4 ounces finely chopped walnuts (optional)

Icing:
1 1/2 pounds powdered sugar
16 ounces room temperature cream cheese
1 tablespoon vanilla extract
1 stick (8 tablespoons) room temperature unsalted butter

Preheat oven to 350 degrees F. With cheesecloth or paper towels, squeeze excess moisture out of grated zucchini and set aside. Butter 3 (8-inch) round pans and line bottoms with parchment. Butter and lightly coat with flour.

In a large bowl, sift together flour, sugar, baking soda, spices, and salt and make a well in the center.  In a small bowl beat together eggs and vegetable oil until combined, and pour into flour mixture. Using a mixer or wooden spoon, blend until combined. Stir in grated carrots, zucchini & apple.

Divide batter evenly between pans. Bake for 35 to 40 minutes, or until a cake tester inserted in the center of the cake comes out clean. Remove from oven and cool for 15 minutes. Remove from pans, turn over onto parchment paper and allow to cool completely before assembling.

In the bowl of an electric mixer, beat cream cheese and butter until completely smooth, about 5 minutes. Add sugar and vanilla and stir in very slowly until incorporated. Once the sugar is mixed in, turn mixer up to high and beat until smooth, about 5 minutes more.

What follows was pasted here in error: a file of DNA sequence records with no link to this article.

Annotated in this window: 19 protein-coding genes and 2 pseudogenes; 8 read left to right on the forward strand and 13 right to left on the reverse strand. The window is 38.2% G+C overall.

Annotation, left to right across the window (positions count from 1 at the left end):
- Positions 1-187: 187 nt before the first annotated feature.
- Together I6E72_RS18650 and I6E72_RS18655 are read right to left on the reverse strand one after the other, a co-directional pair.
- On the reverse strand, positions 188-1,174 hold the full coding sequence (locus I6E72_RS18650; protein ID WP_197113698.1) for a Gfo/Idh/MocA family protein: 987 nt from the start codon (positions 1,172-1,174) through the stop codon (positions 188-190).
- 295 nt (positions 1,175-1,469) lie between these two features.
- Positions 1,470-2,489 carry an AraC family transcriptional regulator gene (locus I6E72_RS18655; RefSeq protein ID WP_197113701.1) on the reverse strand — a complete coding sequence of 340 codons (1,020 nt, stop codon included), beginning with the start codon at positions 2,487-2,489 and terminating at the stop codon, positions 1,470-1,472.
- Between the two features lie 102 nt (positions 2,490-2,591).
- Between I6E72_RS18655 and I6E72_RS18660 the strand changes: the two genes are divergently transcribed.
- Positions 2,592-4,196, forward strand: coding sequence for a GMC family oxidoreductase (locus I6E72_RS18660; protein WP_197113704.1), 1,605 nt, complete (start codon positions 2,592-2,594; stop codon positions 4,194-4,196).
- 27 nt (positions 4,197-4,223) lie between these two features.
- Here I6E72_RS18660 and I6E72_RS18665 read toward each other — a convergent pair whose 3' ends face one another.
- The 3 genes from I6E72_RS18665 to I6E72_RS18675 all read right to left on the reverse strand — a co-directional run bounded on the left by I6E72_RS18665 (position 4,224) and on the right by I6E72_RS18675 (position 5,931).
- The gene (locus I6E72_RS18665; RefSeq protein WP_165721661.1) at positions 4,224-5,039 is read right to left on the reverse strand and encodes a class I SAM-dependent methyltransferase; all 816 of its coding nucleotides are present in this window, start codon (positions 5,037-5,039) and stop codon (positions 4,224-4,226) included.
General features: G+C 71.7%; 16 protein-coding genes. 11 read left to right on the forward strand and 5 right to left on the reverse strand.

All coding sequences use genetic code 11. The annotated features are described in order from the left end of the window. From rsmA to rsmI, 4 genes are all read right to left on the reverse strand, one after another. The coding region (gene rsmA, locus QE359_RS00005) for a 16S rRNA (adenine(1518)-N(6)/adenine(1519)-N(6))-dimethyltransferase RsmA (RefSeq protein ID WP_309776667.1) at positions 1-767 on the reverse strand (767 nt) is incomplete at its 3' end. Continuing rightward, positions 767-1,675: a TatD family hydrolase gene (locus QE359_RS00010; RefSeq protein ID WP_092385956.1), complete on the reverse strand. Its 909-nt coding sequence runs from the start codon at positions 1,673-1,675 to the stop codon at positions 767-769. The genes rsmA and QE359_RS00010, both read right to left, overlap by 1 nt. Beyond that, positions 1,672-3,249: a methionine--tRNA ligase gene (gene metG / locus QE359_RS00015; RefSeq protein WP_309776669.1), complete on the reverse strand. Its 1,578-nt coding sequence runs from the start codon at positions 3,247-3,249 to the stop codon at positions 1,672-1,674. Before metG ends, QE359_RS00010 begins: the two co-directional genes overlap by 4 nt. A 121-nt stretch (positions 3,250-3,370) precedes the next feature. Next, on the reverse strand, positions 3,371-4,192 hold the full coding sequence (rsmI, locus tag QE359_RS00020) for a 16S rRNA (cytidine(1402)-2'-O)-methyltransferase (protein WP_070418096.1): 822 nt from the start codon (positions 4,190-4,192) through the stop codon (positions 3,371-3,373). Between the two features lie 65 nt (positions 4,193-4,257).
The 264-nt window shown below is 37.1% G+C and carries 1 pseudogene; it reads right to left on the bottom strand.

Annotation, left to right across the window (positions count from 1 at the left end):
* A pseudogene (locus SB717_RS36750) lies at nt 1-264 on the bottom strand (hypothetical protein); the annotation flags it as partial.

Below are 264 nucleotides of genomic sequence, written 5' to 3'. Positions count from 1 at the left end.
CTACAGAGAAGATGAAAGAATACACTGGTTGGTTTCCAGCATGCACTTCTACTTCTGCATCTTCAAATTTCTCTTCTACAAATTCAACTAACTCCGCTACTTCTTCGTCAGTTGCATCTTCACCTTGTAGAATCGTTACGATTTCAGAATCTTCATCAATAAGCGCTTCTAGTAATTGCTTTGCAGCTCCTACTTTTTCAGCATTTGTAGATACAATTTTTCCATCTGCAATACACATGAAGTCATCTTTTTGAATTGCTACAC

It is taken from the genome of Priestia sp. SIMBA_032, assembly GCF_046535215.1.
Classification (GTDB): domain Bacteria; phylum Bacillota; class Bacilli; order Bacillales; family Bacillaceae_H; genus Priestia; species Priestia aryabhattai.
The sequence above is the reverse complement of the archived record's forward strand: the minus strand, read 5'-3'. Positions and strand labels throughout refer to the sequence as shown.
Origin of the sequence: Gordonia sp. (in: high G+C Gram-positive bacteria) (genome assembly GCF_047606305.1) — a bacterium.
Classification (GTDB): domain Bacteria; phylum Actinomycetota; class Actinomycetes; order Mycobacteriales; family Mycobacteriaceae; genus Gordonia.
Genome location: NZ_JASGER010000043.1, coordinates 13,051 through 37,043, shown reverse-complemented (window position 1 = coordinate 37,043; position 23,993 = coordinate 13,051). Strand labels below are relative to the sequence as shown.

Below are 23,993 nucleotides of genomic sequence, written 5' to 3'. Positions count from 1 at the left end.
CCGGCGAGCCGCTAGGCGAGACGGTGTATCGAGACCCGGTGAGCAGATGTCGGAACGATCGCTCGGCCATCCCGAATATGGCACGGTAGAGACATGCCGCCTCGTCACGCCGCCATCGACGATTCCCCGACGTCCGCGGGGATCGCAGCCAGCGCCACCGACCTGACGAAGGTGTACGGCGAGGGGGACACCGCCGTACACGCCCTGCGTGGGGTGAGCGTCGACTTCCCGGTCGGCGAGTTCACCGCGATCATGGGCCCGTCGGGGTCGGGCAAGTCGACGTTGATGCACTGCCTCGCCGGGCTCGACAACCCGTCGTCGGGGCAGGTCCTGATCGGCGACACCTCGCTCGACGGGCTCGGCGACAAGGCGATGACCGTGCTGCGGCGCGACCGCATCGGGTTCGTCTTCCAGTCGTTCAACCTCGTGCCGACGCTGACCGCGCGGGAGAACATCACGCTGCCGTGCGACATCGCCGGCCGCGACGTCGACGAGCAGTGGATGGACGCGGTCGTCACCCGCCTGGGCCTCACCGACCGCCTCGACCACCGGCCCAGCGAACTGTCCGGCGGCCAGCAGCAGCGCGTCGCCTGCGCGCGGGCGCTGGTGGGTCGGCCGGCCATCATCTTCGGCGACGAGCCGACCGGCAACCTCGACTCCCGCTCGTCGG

To assemble your cake, level your layers with a sharp serrated knife or cake leveler. Spread about 3/4 cup of icing between each layer of cake, and cover the top and sides of the cake with a thin layer of icing to seal in the crumbs. Refrigerate the cake for about 30 minutes before finishing with another layer of icing. Decorate with swirls, piped details, chopped pecans, or however desired.

New Years Day Brunch

Happy 2014! I hope everyone had an amazing New Year’s!

new year's day brunch | vegetarian collard greens and black eyed peas | Brooklyn Homemaker

In New York City people tend to make a BIG deal of New Year’s Eve. Since the town we call home sets the precedent for what a New Year’s celebration is supposed to be, New Yorkers tend to go big. Usually a little too big.

Russell and I however usually stay home, cook a big meal, and watch Dick Clark’s New Year’s Rockin’ Eve. I proposed on New Year’s Eve a few years ago, so we tend to think of that night as a night for each other. A night to be alone together. Rather than go out and party like lunatics, we prefer to stay at home with each other and our pups. Our little family is a motley crew but we’re happy being with each other.